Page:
Date of Conferral
Doctor of Business Administration (D.B.A.)
Dr. Susan Fan
There were 133 billion pounds of food that went to waste in the United States in 2014, leading to $161.6 billion in economic loss. Of this waste, 89 billion pounds occurred in restaurants and other food service facilities. A case study was used to explore the strategies small, independent, family-owned restaurants owners used to reduce food waste. Four small independent, family-owned restaurants owners located in the Washington, DC, metro area participated in the study. These owners were selected based on their revenue and years of survival. Stakeholders theory was the conceptual framework in which the study was grounded. Face-to-face interviews with participants and company financial documents comprised the data. Interview transcripts, member checking results, and financial documents were analyzed for emergent themes. The 3 themes that emerged from this study are employee training, communication among stakeholders, and customer loyalty. The implications for social change include the potential to provide new strategies that can help small, independent, family-owned restaurants reduce food waste, increase profits, and improve the economic conditions of communities in the Washington, DC metro area.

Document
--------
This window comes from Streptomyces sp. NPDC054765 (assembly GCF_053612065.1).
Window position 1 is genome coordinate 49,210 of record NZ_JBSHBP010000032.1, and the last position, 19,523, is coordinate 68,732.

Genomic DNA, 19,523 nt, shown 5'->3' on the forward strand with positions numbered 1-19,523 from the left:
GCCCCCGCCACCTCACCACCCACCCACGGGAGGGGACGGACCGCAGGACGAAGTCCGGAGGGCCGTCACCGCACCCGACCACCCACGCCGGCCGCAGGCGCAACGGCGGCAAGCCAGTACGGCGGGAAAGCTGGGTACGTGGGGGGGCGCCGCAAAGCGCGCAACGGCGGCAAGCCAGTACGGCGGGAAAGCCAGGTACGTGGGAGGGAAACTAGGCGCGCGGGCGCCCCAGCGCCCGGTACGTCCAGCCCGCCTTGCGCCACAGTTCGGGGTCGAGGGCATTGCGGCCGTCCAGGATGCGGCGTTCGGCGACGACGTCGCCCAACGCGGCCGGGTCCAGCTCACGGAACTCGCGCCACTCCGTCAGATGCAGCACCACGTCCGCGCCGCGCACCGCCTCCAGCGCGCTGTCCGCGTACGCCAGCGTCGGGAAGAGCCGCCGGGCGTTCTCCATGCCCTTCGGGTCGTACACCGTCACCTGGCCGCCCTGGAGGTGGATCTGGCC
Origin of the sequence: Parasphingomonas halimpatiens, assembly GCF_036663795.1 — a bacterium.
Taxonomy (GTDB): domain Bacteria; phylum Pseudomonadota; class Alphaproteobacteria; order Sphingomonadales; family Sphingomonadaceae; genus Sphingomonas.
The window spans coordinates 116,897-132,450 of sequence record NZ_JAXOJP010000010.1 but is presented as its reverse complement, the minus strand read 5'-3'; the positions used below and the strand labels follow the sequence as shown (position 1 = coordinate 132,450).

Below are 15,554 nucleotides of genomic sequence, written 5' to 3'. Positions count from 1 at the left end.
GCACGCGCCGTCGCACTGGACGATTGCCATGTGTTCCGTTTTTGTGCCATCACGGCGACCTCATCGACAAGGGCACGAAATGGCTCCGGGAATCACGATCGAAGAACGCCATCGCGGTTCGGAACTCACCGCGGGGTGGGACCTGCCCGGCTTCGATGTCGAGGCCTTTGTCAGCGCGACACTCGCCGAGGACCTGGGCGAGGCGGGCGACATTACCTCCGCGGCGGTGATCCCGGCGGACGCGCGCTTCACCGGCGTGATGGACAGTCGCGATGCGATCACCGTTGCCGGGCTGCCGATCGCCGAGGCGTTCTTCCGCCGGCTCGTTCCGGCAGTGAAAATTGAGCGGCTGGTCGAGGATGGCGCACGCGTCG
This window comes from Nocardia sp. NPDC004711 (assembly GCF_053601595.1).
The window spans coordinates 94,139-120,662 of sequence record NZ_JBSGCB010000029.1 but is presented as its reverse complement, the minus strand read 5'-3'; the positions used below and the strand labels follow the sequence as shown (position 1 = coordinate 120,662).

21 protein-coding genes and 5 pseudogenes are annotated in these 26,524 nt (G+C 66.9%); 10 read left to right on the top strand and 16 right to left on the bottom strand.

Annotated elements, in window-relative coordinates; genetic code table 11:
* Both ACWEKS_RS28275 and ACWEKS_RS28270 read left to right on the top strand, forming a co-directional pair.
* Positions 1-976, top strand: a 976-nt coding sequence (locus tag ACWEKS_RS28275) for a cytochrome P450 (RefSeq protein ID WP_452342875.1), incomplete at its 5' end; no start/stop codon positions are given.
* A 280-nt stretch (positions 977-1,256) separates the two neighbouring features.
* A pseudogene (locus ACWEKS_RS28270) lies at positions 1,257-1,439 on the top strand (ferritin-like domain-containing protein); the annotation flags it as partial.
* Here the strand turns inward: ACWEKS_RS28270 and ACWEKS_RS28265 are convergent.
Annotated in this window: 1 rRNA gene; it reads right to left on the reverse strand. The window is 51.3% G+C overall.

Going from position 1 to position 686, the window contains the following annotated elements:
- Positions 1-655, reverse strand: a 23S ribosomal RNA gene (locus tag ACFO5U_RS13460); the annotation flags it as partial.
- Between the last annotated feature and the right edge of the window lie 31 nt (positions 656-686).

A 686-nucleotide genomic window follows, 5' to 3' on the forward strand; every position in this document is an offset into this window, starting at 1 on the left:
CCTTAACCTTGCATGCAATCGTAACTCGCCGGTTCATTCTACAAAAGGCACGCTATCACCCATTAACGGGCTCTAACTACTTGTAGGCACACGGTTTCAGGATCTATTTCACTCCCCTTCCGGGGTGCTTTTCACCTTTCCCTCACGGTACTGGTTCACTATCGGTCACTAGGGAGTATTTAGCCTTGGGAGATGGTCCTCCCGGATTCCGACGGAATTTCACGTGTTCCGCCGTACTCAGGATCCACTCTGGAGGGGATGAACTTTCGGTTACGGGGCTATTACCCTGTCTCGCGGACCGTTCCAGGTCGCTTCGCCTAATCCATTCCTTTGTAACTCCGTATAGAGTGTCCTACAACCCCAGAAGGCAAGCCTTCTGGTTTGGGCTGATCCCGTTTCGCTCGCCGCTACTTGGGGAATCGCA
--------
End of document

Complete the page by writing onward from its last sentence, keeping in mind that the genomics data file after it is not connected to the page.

Makani, Fabian Lusichi, "Strategies Small Restaurant Owners Use to Reduce Food Waste and Increase Profits" (2016). Walden Dissertations and Doctoral Studies. 3176.